According to Onapsis, RECON is caused due to a lack of authentication in the web component of the SAP NetWeaver AS for Java.
FREMONT, CA: SAP has patched a critical vulnerability that impacts the LM Configuration Wizard component in the NetWeaver Application Server (AS) Java platform, allowing an unauthenticated attacker to control SAP applications. According to the cybersecurity firm, the bug dubbed as RECON and tracked as CVE-2020-6287 was rated with a maximum CVSS score, a 10 out of 10, potentially affecting over 40,000 SAP customers Onapsis, which uncovered the flaw.
"If successfully exploited, a remote, unauthenticated attacker can obtain unrestricted access to SAP systems through the creation of high-privileged users and the execution of arbitrary operating system commands with the privileges of the SAP service user account, which has unrestricted access to the SAP database and is able to perform application maintenance activities, such as shutting down federated SAP applications," read a statement by the U.S. Cybersecurity and Infrastructure Security Agency (CISA). "The confidentiality, integrity, and availability of the data and processes hosted by the SAP application are at risk by this vulnerability," the statement added.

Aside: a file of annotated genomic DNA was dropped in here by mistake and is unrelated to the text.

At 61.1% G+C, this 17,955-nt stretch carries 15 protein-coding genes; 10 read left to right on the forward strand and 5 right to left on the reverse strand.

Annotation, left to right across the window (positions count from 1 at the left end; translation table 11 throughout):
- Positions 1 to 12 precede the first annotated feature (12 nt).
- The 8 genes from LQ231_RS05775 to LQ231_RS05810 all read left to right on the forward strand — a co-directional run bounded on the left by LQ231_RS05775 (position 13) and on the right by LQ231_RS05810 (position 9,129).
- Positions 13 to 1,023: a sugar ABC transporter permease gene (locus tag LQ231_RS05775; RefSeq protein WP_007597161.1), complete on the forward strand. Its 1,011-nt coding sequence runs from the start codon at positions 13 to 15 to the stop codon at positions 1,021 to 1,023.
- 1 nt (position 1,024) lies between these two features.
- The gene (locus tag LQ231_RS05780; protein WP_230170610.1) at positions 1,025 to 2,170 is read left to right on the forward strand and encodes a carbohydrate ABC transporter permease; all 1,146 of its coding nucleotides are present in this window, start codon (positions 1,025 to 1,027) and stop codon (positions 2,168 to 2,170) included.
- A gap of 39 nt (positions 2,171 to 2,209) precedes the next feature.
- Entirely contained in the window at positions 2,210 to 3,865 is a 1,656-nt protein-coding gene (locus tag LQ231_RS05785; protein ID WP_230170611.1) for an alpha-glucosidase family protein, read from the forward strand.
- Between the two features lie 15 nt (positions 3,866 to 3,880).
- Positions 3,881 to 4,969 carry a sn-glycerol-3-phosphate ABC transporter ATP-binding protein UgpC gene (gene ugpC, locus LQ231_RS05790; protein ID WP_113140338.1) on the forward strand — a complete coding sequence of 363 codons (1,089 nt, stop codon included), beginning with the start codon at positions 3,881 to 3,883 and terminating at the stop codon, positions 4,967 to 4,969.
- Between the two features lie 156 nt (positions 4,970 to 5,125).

For SAP applications running on top of SAP NetWeaver AS Java 7.3 and newer (up to SAP NetWeaver 7.5), the vulnerability is present by default. This puts several SAP business solutions at risk, including but not limited to SAP Enterprise Resource Planning, SAP Product Lifecycle Management, SAP Customer Relationship Management, SAP Supply Chain Management, SAP Business Intelligence, and SAP Enterprise Portal.
According to Onapsis, RECON is caused due to a lack of authentication in the web component of the SAP NetWeaver AS for Java. This allows an attacker to perform high-privileged activities on the susceptible SAP system. "A remote, unauthenticated attacker can exploit this vulnerability through an HTTP interface, which is typically exposed to end users and, in many cases, exposed to the internet," CISA stated.
By exploiting the flaw to create a new SAP user with the highest privileges, the intruder will be able to compromise SAP installations to execute arbitrary commands, such as modifying or extracting highly sensitive information and disrupting critical business processes. While there is no evidence of active exploitation of the vulnerability, CISA has cautioned that the patches' availability could make it easier for adversaries to reverse-engineer the flaw to create exploits and target unpatched systems.